Google Editions for booksellers aims to let readers buy books and read them anywhere

Apple Online Store“Google is launching a new service for booksellers next year called Google Editions, which will let readers buy books and read them anywhere on gadgets ranging from cell phones to possibly e-book devices,” The Associated Press reports.

“Tom Turvey, head of Google Book Search’s publisher partnership program, said the price per book would be set by their publishers and would start with between 400,000 to 600,000 books next year,” AP reports. “‘It will be a browser-based access,’ Turvey said Thursday at the 61st Frankfurt Book Fair. ‘The way the e-book market will evolve is by accessing the book from anywhere, from an access point of view and also from a geographical point of view.'”

Google will collect 55 percent of the profits, Turvey said, giving a ‘vast majority’ of that to retailers, and the rest will go to the publisher,” AP reports. “‘Google Editions allows retail partners to sell their books, especially those who haven’t invested in a digital platform,’ he said. ‘We expect the majority (of customers) will go to retail partners not to Google. We are a wholesaler, a book distributor.'”

In related news, “a U.S. federal judge set a Nov. 9 deadline for submission of a revised agreement in the battle over Google’s effort to attain digital rights to millions of out-of-print books. The U.S. Justice Department filed papers last month, saying the $125 million agreement “raises significant legal concerns” and was likely to conclude that it breaks federal antitrust law,” AP reports. “The Justice Department also said that the deal could drive up prices because Google might gain a monopoly on some out-of-print books. The original agreement was reached in October 2008.”

Full article here.


  1. No, the retailer 25%, publisher 15% and pass 5% to the authors agent who then passes 3% to the author. Isn’t capitalism wonderful?In the meantime, does online access mean that for each unit trying to access the book you have to buy the book again? or do you have to log in each time you want to access your book thereby giving google your personal habits which they will then sell to the highest bidder. Think no evil as long as you do it, see no evil as long as you use other peoples eyes and hear no evil as long as the teller writes it down so you can read it.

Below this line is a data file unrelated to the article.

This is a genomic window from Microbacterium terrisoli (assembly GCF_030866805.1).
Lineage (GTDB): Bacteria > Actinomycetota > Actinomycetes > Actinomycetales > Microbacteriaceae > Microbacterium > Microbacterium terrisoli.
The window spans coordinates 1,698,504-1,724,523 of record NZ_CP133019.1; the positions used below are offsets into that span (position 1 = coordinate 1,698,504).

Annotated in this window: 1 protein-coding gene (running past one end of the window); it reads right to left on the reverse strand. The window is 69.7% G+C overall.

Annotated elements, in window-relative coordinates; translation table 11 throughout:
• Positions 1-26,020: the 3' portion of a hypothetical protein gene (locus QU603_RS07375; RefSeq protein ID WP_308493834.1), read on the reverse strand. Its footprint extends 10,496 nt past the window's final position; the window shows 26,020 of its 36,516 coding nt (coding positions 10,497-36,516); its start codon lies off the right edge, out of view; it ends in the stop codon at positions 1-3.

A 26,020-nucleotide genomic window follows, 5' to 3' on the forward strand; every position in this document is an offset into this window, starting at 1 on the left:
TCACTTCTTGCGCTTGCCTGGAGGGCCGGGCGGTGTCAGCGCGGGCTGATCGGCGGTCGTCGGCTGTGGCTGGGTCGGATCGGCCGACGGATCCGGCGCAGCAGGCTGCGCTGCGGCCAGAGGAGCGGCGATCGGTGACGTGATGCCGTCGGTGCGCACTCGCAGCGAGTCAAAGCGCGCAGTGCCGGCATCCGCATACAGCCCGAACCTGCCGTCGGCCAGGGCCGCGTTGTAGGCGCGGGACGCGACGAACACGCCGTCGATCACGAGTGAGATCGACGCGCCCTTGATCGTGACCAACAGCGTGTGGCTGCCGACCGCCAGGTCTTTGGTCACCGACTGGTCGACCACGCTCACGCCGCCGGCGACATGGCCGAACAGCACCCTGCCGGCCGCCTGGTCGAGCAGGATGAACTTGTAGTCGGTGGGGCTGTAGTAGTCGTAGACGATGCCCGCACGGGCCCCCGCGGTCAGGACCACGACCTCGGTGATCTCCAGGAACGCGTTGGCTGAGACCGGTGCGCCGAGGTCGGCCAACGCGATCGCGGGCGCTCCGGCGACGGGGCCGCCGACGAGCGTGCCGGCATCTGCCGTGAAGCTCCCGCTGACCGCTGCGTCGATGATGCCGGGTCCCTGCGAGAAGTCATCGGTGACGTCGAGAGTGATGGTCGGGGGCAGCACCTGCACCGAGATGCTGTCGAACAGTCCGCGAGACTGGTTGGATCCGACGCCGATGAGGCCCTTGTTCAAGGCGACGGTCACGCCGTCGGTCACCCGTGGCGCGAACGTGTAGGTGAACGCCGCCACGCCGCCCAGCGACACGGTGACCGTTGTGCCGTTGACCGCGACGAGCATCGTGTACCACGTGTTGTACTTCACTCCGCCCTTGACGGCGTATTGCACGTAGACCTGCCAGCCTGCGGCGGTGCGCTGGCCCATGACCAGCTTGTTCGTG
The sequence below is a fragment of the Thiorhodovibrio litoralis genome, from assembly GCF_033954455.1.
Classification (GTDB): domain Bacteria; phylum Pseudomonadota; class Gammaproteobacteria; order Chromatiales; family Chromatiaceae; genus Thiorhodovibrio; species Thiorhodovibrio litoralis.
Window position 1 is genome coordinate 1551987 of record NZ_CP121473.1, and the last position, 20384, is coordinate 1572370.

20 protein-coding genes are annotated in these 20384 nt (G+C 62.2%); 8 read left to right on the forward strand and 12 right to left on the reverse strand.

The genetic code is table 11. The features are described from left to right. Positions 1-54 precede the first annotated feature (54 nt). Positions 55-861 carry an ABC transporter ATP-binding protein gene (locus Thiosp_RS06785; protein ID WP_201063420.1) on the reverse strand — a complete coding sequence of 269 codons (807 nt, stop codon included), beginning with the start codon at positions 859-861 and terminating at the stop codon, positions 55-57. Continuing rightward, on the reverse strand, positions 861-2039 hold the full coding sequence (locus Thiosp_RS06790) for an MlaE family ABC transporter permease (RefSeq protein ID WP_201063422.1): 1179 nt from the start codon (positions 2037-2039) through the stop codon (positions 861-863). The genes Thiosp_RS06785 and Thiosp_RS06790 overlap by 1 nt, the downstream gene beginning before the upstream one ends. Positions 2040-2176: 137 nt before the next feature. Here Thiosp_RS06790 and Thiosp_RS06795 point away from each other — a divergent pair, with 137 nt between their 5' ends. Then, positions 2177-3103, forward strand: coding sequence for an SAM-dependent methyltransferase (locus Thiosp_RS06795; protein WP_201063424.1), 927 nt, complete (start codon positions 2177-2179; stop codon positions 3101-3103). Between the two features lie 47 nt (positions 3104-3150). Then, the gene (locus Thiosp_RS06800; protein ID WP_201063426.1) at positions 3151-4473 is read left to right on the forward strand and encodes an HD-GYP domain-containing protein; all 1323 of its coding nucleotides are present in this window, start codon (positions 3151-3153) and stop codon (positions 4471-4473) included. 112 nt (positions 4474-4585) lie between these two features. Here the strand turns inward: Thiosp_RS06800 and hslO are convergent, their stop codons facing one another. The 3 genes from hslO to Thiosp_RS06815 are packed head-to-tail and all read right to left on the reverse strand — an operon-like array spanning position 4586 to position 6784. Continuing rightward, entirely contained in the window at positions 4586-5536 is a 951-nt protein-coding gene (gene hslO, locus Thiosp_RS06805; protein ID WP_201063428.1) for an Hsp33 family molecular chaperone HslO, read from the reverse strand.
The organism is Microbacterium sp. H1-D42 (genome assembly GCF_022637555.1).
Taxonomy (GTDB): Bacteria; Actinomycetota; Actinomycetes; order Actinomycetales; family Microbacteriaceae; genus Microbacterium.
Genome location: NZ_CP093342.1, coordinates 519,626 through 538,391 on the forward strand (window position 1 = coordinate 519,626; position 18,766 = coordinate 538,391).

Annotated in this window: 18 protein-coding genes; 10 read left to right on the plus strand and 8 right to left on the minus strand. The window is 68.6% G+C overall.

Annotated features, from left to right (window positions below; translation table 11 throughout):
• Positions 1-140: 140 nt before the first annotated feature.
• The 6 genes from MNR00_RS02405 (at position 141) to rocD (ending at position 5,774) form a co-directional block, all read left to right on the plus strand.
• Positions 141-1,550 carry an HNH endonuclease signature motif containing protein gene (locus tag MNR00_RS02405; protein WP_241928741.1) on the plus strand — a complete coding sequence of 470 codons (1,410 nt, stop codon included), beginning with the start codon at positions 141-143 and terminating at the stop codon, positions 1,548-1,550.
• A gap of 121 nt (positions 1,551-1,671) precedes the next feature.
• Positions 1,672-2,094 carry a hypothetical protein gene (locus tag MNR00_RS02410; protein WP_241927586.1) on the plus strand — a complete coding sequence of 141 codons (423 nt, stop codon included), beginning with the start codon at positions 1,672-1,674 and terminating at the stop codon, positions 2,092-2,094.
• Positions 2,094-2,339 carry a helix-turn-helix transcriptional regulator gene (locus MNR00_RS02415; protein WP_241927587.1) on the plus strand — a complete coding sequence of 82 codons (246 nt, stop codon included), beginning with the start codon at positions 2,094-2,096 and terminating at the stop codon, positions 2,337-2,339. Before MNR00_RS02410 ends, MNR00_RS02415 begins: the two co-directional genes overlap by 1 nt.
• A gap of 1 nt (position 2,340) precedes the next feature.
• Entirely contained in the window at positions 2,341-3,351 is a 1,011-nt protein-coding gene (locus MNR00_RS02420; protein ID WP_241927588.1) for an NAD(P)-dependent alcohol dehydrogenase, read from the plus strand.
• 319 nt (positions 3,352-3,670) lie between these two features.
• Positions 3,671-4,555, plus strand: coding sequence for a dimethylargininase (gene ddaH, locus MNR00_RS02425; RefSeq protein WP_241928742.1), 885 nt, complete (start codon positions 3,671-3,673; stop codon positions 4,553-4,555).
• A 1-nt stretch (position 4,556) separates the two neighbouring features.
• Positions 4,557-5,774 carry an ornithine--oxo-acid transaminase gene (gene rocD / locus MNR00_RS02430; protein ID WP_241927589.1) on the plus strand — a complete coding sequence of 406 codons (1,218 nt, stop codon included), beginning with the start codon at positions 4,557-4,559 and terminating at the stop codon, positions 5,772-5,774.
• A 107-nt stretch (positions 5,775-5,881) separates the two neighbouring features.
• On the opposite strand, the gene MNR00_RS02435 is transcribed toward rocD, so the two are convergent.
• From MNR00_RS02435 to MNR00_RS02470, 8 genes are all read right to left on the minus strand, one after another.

2. Access anywhere? I thought that’s what blogs are for.

    Google will probably make it a Flash app customized for reading and content management that has to be loaded onto your Internet device. The gBooks app will include targeted ads if you download *free* or discounted books and magazines.

    It will be touted as a *feature* not found on iPhones and iPads.

  3. @zmark,
    “So publishers get a lousy 45%? Sounds lousy!” Er, if you do not publish the book into ink and papers,,,,, exactly what does a publisher do to get paid for???

    Just a thought,

  4. @ Crabapple

    “No, the retailer 25%, publisher 15% and pass 5% to the authors agent who then passes 3% to the author. Isn’t capitalism wonderful?”

    Dont confuse agreements with capitalism.

  5. @ElderNorm
    Publishers typically act as a filter of what they consider material of certain quality. This may sound archaic and perhaps semi-censorous, but followers of particular publishers do so because they can expect a certain level quality and subject type of product consistently. (Not unlike Apple fans feel comfortable adopting new products from Apple.) That has value. In addition, publishers typically supply the editors to whip writings into final shape. Finally, publishers promote works, sometimes organizing author interviews and tours. The delivery method of writing is changing, but that doesn’t mean that all publishers are worthless leeches. Publishers will have to adjust and continue to justify their worth in the supply chain.

  6. I’m completely confused. Who is the “retailer” that gets the “vast majority” of the 55% profit from Google. Isn’t Google the retailer since they are selling the books online?

    And if Google has the right to do this with out of print books, why shouldn’t anyone else have the right to do it? And why not go after out of print music, CDs, movies, magazines, tapes, TV shows, etc.

  7. Google gaining “rights” to digital stuff is what concerns me most about all this.

    If Google is referring to works in the public domain… then no. Google should get no more rights to them than anyone else using public domain stuff in any form, digital or otherwise.

  8. Public Domain should remain Public Domain. Publications over 75 years old should become Public Domain. Corporations should not be able own an item for an indefinite period. Think of it as the intellectual legacy of humanity. The same as air.
    Google frightens me a little with this step. I hope I’m just paranoid.

  9. Dear Jeff Jarvis,

    Stop urinating on your iPad..

    What the hell happened here.. I thought Google wanted to ‘save’ all these books… now its just a huge cash grab?? Talk to me.

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